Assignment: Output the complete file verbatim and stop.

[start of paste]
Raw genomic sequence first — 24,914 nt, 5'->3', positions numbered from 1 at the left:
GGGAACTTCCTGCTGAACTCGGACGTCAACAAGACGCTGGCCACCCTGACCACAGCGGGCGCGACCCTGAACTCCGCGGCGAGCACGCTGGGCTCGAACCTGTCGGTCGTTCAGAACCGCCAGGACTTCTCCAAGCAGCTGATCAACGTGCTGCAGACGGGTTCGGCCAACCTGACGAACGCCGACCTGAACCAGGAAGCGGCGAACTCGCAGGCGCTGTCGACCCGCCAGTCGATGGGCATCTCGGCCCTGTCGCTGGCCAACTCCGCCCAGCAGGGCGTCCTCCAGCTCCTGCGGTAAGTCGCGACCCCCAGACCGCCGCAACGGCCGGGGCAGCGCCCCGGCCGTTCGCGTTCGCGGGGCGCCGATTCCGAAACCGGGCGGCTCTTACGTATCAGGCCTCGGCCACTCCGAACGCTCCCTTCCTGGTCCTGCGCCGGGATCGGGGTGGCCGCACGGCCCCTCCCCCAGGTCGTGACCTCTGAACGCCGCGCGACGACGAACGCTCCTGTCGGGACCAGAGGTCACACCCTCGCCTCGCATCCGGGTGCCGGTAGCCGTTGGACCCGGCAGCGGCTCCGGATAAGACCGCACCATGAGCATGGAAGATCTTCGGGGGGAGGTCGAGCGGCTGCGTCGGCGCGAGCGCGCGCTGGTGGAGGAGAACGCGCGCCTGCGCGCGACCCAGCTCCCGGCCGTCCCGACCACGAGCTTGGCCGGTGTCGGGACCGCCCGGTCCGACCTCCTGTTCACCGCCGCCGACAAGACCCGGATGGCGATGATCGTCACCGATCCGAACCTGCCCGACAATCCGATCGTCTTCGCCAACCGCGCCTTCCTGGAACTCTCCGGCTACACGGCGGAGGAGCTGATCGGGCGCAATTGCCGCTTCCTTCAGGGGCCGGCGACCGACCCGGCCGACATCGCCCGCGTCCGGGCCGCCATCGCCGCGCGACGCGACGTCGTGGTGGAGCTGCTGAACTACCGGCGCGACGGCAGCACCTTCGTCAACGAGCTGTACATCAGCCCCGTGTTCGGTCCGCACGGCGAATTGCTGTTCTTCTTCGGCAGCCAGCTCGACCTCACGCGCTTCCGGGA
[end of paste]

Raw genomic sequence first — 24,914 nt, 5'->3', positions numbered from 1 at the left:
GGGAACTTCCTGCTGAACTCGGACGTCAACAAGACGCTGGCCACCCTGACCACAGCGGGCGCGACCCTGAACTCCGCGGCGAGCACGCTGGGCTCGAACCTGTCGGTCGTTCAGAACCGCCAGGACTTCTCCAAGCAGCTGATCAACGTGCTGCAGACGGGTTCGGCCAACCTGACGAACGCCGACCTGAACCAGGAAGCGGCGAACTCGCAGGCGCTGTCGACCCGCCAGTCGATGGGCATCTCGGCCCTGTCGCTGGCCAACTCCGCCCAGCAGGGCGTCCTCCAGCTCCTGCGGTAAGTCGCGACCCCCAGACCGCCGCAACGGCCGGGGCAGCGCCCCGGCCGTTCGCGTTCGCGGGGCGCCGATTCCGAAACCGGGCGGCTCTTACGTATCAGGCCTCGGCCACTCCGAACGCTCCCTTCCTGGTCCTGCGCCGGGATCGGGGTGGCCGCACGGCCCCTCCCCCAGGTCGTGACCTCTGAACGCCGCGCGACGACGAACGCTCCTGTCGGGACCAGAGGTCACACCCTCGCCTCGCATCCGGGTGCCGGTAGCCGTTGGACCCGGCAGCGGCTCCGGATAAGACCGCACCATGAGCATGGAAGATCTTCGGGGGGAGGTCGAGCGGCTGCGTCGGCGCGAGCGCGCGCTGGTGGAGGAGAACGCGCGCCTGCGCGCGACCCAGCTCCCGGCCGTCCCGACCACGAGCTTGGCCGGTGTCGGGACCGCCCGGTCCGACCTCCTGTTCACCGCCGCCGACAAGACCCGGATGGCGATGATCGTCACCGATCCGAACCTGCCCGACAATCCGATCGTCTTCGCCAACCGCGCCTTCCTGGAACTCTCCGGCTACACGGCGGAGGAGCTGATCGGGCGCAATTGCCGCTTCCTTCAGGGGCCGGCGACCGACCCGGCCGACATCGCCCGCGTCCGGGCCGCCATCGCCGCGCGACGCGACGTCGTGGTGGAGCTGCTGAACTACCGGCGCGACGGCAGCACCTTCGTCAACGAGCTGTACATCAGCCCCGTGTTCGGTCCGCACGGCGAATTGCTGTTCTTCTTCGGCAGCCAGCTCGACCTCACGCGCTTCCGGGA